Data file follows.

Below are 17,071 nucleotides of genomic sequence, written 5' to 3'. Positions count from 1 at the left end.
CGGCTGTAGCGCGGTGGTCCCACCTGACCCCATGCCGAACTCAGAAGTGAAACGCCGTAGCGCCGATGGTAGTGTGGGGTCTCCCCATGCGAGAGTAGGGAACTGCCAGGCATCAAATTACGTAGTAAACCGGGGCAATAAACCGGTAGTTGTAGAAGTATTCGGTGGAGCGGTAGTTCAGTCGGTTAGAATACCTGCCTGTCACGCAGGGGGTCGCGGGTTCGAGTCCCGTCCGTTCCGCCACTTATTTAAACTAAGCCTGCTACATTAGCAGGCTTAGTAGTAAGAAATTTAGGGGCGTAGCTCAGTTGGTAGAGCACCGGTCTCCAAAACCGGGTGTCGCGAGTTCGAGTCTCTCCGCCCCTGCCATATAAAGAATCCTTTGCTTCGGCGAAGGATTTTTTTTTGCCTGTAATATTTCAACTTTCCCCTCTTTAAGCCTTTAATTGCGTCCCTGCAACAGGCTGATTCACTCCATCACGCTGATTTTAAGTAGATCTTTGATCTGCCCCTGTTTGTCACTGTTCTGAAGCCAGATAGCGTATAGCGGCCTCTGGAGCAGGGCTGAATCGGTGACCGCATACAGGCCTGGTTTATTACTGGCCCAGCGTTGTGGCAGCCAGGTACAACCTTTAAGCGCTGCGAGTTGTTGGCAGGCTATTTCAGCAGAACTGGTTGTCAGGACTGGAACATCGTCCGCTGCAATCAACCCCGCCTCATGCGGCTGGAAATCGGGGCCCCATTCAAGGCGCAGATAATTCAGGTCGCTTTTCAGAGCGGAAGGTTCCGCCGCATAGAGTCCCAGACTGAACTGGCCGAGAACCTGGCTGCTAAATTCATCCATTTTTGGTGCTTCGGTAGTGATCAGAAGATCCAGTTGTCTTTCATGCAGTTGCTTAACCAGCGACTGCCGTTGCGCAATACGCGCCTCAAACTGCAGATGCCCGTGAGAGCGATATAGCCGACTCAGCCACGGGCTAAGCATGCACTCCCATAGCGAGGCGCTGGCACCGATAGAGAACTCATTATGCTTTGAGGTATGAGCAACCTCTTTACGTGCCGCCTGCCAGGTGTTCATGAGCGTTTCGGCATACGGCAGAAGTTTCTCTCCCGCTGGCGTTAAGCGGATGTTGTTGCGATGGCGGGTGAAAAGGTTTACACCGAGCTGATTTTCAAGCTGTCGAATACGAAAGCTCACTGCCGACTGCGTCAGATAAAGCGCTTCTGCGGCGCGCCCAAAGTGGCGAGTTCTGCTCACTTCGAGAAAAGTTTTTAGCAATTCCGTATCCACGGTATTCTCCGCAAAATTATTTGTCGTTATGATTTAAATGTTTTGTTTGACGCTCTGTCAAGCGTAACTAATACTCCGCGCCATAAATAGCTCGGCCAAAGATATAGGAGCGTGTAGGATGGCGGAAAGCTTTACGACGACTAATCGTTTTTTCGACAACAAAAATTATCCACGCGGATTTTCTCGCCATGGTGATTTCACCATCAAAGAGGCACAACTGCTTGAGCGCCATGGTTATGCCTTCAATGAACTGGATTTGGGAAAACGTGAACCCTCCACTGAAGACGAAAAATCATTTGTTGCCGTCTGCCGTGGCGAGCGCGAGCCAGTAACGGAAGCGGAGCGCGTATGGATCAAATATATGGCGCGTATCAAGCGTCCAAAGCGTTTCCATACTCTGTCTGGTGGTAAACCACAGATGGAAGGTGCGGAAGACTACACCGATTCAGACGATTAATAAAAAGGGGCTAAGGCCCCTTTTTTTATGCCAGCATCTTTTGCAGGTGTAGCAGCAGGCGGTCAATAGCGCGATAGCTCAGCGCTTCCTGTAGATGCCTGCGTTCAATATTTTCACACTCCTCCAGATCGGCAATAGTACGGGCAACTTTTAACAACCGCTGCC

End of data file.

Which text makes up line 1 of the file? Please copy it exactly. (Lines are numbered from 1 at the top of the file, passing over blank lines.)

Below are 17,071 nucleotides of genomic sequence, written 5' to 3'. Positions count from 1 at the left end.